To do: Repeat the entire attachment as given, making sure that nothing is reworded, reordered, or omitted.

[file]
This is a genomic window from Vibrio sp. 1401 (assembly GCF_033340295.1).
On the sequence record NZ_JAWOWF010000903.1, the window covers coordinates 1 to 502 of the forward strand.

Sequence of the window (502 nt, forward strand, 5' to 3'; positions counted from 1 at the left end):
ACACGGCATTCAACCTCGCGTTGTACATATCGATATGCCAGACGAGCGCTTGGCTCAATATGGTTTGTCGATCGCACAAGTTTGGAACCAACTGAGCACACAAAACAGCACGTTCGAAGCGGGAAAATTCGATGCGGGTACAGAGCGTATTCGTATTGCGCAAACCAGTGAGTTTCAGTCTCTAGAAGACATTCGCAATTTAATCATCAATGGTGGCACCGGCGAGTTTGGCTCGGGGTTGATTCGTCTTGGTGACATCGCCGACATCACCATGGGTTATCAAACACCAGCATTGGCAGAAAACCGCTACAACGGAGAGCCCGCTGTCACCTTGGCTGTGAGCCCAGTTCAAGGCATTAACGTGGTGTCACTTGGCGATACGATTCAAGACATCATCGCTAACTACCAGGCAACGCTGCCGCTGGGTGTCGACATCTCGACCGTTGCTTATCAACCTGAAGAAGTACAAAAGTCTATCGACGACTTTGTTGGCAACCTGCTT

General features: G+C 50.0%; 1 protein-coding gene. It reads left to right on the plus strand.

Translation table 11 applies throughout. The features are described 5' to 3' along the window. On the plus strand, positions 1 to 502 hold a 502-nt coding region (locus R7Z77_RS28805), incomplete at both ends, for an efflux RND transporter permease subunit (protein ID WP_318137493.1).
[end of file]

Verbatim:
This is a genomic window from Vibrio sp. 1401 (assembly GCF_033340295.1).
On the sequence record NZ_JAWOWF010000903.1, the window covers coordinates 1 to 502 of the forward strand.

Sequence of the window (502 nt, forward strand, 5' to 3'; positions counted from 1 at the left end):
ACACGGCATTCAACCTCGCGTTGTACATATCGATATGCCAGACGAGCGCTTGGCTCAATATGGTTTGTCGATCGCACAAGTTTGGAACCAACTGAGCACACAAAACAGCACGTTCGAAGCGGGAAAATTCGATGCGGGTACAGAGCGTATTCGTATTGCGCAAACCAGTGAGTTTCAGTCTCTAGAAGACATTCGCAATTTAATCATCAATGGTGGCACCGGCGAGTTTGGCTCGGGGTTGATTCGTCTTGGTGACATCGCCGACATCACCATGGGTTATCAAACACCAGCATTGGCAGAAAACCGCTACAACGGAGAGCCCGCTGTCACCTTGGCTGTGAGCCCAGTTCAAGGCATTAACGTGGTGTCACTTGGCGATACGATTCAAGACATCATCGCTAACTACCAGGCAACGCTGCCGCTGGGTGTCGACATCTCGACCGTTGCTTATCAACCTGAAGAAGTACAAAAGTCTATCGACGACTTTGTTGGCAACCTGCTT

General features: G+C 50.0%; 1 protein-coding gene. It reads left to right on the plus strand.

Translation table 11 applies throughout. The features are described 5' to 3' along the window. On the plus strand, positions 1 to 502 hold a 502-nt coding region (locus R7Z77_RS28805), incomplete at both ends, for an efflux RND transporter permease subunit (protein ID WP_318137493.1).